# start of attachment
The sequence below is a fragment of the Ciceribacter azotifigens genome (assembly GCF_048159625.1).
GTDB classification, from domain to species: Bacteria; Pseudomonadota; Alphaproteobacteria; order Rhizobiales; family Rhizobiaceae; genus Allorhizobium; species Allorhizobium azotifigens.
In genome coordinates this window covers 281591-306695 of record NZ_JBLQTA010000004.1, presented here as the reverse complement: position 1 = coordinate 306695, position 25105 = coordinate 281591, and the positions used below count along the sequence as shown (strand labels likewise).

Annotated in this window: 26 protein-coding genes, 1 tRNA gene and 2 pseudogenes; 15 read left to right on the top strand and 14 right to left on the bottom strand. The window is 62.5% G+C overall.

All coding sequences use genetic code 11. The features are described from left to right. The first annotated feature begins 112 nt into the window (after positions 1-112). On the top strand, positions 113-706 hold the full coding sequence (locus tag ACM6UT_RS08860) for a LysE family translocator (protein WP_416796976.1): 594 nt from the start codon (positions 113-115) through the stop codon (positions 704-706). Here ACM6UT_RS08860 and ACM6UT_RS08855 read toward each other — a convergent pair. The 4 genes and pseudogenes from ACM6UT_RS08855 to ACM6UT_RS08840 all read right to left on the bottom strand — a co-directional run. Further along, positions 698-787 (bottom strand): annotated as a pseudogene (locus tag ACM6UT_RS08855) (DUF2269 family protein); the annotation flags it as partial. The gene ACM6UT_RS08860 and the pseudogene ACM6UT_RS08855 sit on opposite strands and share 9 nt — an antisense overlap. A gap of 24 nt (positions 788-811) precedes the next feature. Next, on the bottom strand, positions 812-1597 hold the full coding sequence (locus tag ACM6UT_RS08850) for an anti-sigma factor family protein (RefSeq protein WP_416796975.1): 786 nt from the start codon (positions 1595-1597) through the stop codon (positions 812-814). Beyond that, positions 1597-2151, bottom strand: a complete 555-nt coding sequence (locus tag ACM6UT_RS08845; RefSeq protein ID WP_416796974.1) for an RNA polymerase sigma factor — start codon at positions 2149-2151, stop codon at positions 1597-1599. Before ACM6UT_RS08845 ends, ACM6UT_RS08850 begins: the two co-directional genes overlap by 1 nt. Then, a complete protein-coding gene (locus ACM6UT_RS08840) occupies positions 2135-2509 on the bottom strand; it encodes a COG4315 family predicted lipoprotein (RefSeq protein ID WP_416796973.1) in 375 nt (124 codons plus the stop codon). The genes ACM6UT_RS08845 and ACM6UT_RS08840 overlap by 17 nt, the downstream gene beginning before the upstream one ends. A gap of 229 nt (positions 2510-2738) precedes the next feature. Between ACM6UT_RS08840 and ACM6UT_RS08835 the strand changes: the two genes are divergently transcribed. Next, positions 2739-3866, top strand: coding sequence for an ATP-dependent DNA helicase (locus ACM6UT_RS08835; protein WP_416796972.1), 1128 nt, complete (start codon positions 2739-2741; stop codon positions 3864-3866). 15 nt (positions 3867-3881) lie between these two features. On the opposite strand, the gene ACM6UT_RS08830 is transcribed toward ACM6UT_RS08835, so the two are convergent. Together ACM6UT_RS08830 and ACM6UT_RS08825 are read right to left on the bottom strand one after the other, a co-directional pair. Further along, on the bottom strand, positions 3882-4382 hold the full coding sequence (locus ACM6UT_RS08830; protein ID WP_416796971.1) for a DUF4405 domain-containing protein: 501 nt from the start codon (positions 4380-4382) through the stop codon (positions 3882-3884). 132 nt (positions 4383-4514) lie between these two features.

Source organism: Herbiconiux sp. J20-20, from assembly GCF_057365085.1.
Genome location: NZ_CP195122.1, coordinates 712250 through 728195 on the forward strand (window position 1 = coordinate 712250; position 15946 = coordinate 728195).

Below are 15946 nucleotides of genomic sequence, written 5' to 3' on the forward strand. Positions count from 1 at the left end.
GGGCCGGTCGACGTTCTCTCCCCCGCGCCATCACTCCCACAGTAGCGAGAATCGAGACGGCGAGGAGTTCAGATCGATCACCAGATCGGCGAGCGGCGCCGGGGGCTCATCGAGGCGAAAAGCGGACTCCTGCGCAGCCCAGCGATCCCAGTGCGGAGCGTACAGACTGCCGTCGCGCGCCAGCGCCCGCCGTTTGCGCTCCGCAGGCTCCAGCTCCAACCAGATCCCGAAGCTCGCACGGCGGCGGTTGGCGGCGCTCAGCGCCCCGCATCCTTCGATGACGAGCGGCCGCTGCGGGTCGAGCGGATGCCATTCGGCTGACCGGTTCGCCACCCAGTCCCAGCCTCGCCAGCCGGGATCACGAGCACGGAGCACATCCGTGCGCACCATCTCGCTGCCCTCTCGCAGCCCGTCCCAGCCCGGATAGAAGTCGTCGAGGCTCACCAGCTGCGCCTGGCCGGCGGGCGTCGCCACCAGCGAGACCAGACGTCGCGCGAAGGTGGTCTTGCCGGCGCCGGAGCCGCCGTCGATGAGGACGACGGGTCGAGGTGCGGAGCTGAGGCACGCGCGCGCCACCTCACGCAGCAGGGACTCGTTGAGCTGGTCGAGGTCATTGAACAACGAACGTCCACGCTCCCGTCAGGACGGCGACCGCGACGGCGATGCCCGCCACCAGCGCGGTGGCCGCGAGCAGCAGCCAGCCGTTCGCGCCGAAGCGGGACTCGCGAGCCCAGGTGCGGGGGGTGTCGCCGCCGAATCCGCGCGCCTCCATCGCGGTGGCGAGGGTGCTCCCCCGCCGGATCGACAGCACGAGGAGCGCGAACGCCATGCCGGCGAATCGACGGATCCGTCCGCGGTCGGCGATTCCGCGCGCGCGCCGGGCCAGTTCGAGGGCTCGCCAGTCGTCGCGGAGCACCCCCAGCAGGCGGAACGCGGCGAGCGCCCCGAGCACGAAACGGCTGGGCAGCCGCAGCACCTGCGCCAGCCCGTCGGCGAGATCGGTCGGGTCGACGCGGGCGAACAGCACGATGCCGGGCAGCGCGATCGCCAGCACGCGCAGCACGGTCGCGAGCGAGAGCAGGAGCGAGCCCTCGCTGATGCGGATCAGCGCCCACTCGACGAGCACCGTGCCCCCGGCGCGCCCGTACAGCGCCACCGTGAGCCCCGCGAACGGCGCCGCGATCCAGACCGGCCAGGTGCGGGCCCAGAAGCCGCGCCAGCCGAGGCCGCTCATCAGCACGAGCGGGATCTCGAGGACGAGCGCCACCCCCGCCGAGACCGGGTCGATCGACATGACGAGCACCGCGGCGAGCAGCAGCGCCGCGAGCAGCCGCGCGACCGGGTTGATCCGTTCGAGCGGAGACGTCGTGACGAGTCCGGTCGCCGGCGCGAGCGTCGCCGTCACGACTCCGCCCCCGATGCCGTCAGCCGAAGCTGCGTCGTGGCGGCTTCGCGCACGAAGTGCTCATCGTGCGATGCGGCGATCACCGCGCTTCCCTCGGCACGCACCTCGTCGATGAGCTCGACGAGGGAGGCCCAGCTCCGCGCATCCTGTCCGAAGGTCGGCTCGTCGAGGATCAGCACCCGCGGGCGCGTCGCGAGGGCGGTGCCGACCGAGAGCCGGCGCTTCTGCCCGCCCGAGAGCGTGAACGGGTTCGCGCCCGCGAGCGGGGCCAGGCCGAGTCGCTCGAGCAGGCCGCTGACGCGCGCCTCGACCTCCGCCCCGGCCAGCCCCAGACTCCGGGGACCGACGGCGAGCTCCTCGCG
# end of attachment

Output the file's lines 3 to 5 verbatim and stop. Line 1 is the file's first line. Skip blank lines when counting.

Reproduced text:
In genome coordinates this window covers 281591-306695 of record NZ_JBLQTA010000004.1, presented here as the reverse complement: position 1 = coordinate 306695, position 25105 = coordinate 281591, and the positions used below count along the sequence as shown (strand labels likewise).

Annotated in this window: 26 protein-coding genes, 1 tRNA gene and 2 pseudogenes; 15 read left to right on the top strand and 14 right to left on the bottom strand. The window is 62.5% G+C overall.

All coding sequences use genetic code 11. The features are described from left to right. The first annotated feature begins 112 nt into the window (after positions 1-112). On the top strand, positions 113-706 hold the full coding sequence (locus tag ACM6UT_RS08860) for a LysE family translocator (protein WP_416796976.1): 594 nt from the start codon (positions 113-115) through the stop codon (positions 704-706). Here ACM6UT_RS08860 and ACM6UT_RS08855 read toward each other — a convergent pair. The 4 genes and pseudogenes from ACM6UT_RS08855 to ACM6UT_RS08840 all read right to left on the bottom strand — a co-directional run. Further along, positions 698-787 (bottom strand): annotated as a pseudogene (locus tag ACM6UT_RS08855) (DUF2269 family protein); the annotation flags it as partial. The gene ACM6UT_RS08860 and the pseudogene ACM6UT_RS08855 sit on opposite strands and share 9 nt — an antisense overlap. A gap of 24 nt (positions 788-811) precedes the next feature. Next, on the bottom strand, positions 812-1597 hold the full coding sequence (locus tag ACM6UT_RS08850) for an anti-sigma factor family protein (RefSeq protein WP_416796975.1): 786 nt from the start codon (positions 1595-1597) through the stop codon (positions 812-814). Beyond that, positions 1597-2151, bottom strand: a complete 555-nt coding sequence (locus tag ACM6UT_RS08845; RefSeq protein ID WP_416796974.1) for an RNA polymerase sigma factor — start codon at positions 2149-2151, stop codon at positions 1597-1599. Before ACM6UT_RS08845 ends, ACM6UT_RS08850 begins: the two co-directional genes overlap by 1 nt. Then, a complete protein-coding gene (locus ACM6UT_RS08840) occupies positions 2135-2509 on the bottom strand; it encodes a COG4315 family predicted lipoprotein (RefSeq protein ID WP_416796973.1) in 375 nt (124 codons plus the stop codon). The genes ACM6UT_RS08845 and ACM6UT_RS08840 overlap by 17 nt, the downstream gene beginning before the upstream one ends. A gap of 229 nt (positions 2510-2738) precedes the next feature. Between ACM6UT_RS08840 and ACM6UT_RS08835 the strand changes: the two genes are divergently transcribed. Next, positions 2739-3866, top strand: coding sequence for an ATP-dependent DNA helicase (locus ACM6UT_RS08835; protein WP_416796972.1), 1128 nt, complete (start codon positions 2739-2741; stop codon positions 3864-3866). 15 nt (positions 3867-3881) lie between these two features. On the opposite strand, the gene ACM6UT_RS08830 is transcribed toward ACM6UT_RS08835, so the two are convergent. Together ACM6UT_RS08830 and ACM6UT_RS08825 are read right to left on the bottom strand one after the other, a co-directional pair. Further along, on the bottom strand, positions 3882-4382 hold the full coding sequence (locus ACM6UT_RS08830; protein ID WP_416796971.1) for a DUF4405 domain-containing protein: 501 nt from the start codon (positions 4380-4382) through the stop codon (positions 3882-3884). 132 nt (positions 4383-4514) lie between these two features.